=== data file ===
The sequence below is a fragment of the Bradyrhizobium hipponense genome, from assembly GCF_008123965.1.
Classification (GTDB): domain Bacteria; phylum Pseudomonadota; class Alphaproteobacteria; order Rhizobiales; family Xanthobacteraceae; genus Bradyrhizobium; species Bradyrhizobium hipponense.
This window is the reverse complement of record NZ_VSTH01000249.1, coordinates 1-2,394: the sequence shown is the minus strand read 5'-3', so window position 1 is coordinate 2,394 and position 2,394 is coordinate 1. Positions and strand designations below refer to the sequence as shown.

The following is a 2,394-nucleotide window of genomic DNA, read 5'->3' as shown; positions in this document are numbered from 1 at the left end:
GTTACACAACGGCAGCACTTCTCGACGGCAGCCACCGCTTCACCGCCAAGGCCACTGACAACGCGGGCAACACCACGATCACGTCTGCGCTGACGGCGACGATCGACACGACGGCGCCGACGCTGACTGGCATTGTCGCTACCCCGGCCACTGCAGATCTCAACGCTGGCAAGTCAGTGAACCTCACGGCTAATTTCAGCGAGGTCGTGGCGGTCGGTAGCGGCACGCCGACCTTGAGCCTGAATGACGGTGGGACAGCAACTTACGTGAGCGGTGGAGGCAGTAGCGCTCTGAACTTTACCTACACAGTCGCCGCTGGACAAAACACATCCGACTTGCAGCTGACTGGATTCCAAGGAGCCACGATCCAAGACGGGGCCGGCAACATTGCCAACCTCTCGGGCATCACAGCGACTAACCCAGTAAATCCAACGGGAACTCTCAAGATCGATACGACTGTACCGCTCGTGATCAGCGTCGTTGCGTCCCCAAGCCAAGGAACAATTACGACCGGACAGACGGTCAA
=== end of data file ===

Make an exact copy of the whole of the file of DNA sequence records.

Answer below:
The sequence below is a fragment of the Bradyrhizobium hipponense genome, from assembly GCF_008123965.1.
Classification (GTDB): domain Bacteria; phylum Pseudomonadota; class Alphaproteobacteria; order Rhizobiales; family Xanthobacteraceae; genus Bradyrhizobium; species Bradyrhizobium hipponense.
This window is the reverse complement of record NZ_VSTH01000249.1, coordinates 1-2,394: the sequence shown is the minus strand read 5'-3', so window position 1 is coordinate 2,394 and position 2,394 is coordinate 1. Positions and strand designations below refer to the sequence as shown.

The following is a 2,394-nucleotide window of genomic DNA, read 5'->3' as shown; positions in this document are numbered from 1 at the left end:
GTTACACAACGGCAGCACTTCTCGACGGCAGCCACCGCTTCACCGCCAAGGCCACTGACAACGCGGGCAACACCACGATCACGTCTGCGCTGACGGCGACGATCGACACGACGGCGCCGACGCTGACTGGCATTGTCGCTACCCCGGCCACTGCAGATCTCAACGCTGGCAAGTCAGTGAACCTCACGGCTAATTTCAGCGAGGTCGTGGCGGTCGGTAGCGGCACGCCGACCTTGAGCCTGAATGACGGTGGGACAGCAACTTACGTGAGCGGTGGAGGCAGTAGCGCTCTGAACTTTACCTACACAGTCGCCGCTGGACAAAACACATCCGACTTGCAGCTGACTGGATTCCAAGGAGCCACGATCCAAGACGGGGCCGGCAACATTGCCAACCTCTCGGGCATCACAGCGACTAACCCAGTAAATCCAACGGGAACTCTCAAGATCGATACGACTGTACCGCTCGTGATCAGCGTCGTTGCGTCCCCAAGCCAAGGAACAATTACGACCGGACAGACGGTCAA